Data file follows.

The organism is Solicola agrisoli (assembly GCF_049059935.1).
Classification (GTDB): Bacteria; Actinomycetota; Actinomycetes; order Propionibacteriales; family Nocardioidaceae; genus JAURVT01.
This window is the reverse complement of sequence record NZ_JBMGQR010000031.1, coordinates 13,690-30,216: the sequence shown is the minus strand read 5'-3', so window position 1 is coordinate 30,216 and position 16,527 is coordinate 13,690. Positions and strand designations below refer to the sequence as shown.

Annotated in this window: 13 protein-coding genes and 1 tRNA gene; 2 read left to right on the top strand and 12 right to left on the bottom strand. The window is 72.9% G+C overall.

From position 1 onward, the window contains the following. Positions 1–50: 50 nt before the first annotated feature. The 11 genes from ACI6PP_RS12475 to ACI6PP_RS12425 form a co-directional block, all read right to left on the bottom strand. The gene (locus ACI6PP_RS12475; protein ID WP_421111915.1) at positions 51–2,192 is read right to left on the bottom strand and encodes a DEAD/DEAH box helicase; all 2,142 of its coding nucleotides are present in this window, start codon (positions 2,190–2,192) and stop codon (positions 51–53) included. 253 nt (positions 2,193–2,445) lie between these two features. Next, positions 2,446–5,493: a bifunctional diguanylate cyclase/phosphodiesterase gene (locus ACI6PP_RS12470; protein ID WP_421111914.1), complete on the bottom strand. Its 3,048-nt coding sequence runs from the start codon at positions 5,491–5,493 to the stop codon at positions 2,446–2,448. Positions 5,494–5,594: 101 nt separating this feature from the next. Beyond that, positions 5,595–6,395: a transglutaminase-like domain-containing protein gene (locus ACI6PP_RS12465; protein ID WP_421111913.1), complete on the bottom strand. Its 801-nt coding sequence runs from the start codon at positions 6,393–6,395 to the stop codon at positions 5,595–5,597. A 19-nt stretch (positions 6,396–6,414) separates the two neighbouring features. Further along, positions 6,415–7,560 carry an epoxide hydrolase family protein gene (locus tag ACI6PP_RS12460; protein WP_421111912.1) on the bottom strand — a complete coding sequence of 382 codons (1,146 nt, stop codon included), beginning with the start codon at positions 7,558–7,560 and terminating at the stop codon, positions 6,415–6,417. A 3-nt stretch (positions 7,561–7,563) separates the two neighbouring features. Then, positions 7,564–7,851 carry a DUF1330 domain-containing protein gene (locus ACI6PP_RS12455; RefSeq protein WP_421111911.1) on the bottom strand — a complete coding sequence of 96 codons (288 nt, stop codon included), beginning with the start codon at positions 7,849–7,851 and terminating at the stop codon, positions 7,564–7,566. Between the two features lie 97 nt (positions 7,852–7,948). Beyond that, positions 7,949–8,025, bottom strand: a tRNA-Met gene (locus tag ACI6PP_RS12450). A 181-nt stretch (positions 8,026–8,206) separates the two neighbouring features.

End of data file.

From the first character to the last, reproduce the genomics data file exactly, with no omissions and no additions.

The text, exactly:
The organism is Solicola agrisoli (assembly GCF_049059935.1).
Classification (GTDB): Bacteria; Actinomycetota; Actinomycetes; order Propionibacteriales; family Nocardioidaceae; genus JAURVT01.
This window is the reverse complement of sequence record NZ_JBMGQR010000031.1, coordinates 13,690-30,216: the sequence shown is the minus strand read 5'-3', so window position 1 is coordinate 30,216 and position 16,527 is coordinate 13,690. Positions and strand designations below refer to the sequence as shown.

Annotated in this window: 13 protein-coding genes and 1 tRNA gene; 2 read left to right on the top strand and 12 right to left on the bottom strand. The window is 72.9% G+C overall.

From position 1 onward, the window contains the following. Positions 1–50: 50 nt before the first annotated feature. The 11 genes from ACI6PP_RS12475 to ACI6PP_RS12425 form a co-directional block, all read right to left on the bottom strand. The gene (locus ACI6PP_RS12475; protein ID WP_421111915.1) at positions 51–2,192 is read right to left on the bottom strand and encodes a DEAD/DEAH box helicase; all 2,142 of its coding nucleotides are present in this window, start codon (positions 2,190–2,192) and stop codon (positions 51–53) included. 253 nt (positions 2,193–2,445) lie between these two features. Next, positions 2,446–5,493: a bifunctional diguanylate cyclase/phosphodiesterase gene (locus ACI6PP_RS12470; protein ID WP_421111914.1), complete on the bottom strand. Its 3,048-nt coding sequence runs from the start codon at positions 5,491–5,493 to the stop codon at positions 2,446–2,448. Positions 5,494–5,594: 101 nt separating this feature from the next. Beyond that, positions 5,595–6,395: a transglutaminase-like domain-containing protein gene (locus ACI6PP_RS12465; protein ID WP_421111913.1), complete on the bottom strand. Its 801-nt coding sequence runs from the start codon at positions 6,393–6,395 to the stop codon at positions 5,595–5,597. A 19-nt stretch (positions 6,396–6,414) separates the two neighbouring features. Further along, positions 6,415–7,560 carry an epoxide hydrolase family protein gene (locus tag ACI6PP_RS12460; protein WP_421111912.1) on the bottom strand — a complete coding sequence of 382 codons (1,146 nt, stop codon included), beginning with the start codon at positions 7,558–7,560 and terminating at the stop codon, positions 6,415–6,417. A 3-nt stretch (positions 7,561–7,563) separates the two neighbouring features. Then, positions 7,564–7,851 carry a DUF1330 domain-containing protein gene (locus ACI6PP_RS12455; RefSeq protein WP_421111911.1) on the bottom strand — a complete coding sequence of 96 codons (288 nt, stop codon included), beginning with the start codon at positions 7,849–7,851 and terminating at the stop codon, positions 7,564–7,566. Between the two features lie 97 nt (positions 7,852–7,948). Beyond that, positions 7,949–8,025, bottom strand: a tRNA-Met gene (locus tag ACI6PP_RS12450). A 181-nt stretch (positions 8,026–8,206) separates the two neighbouring features.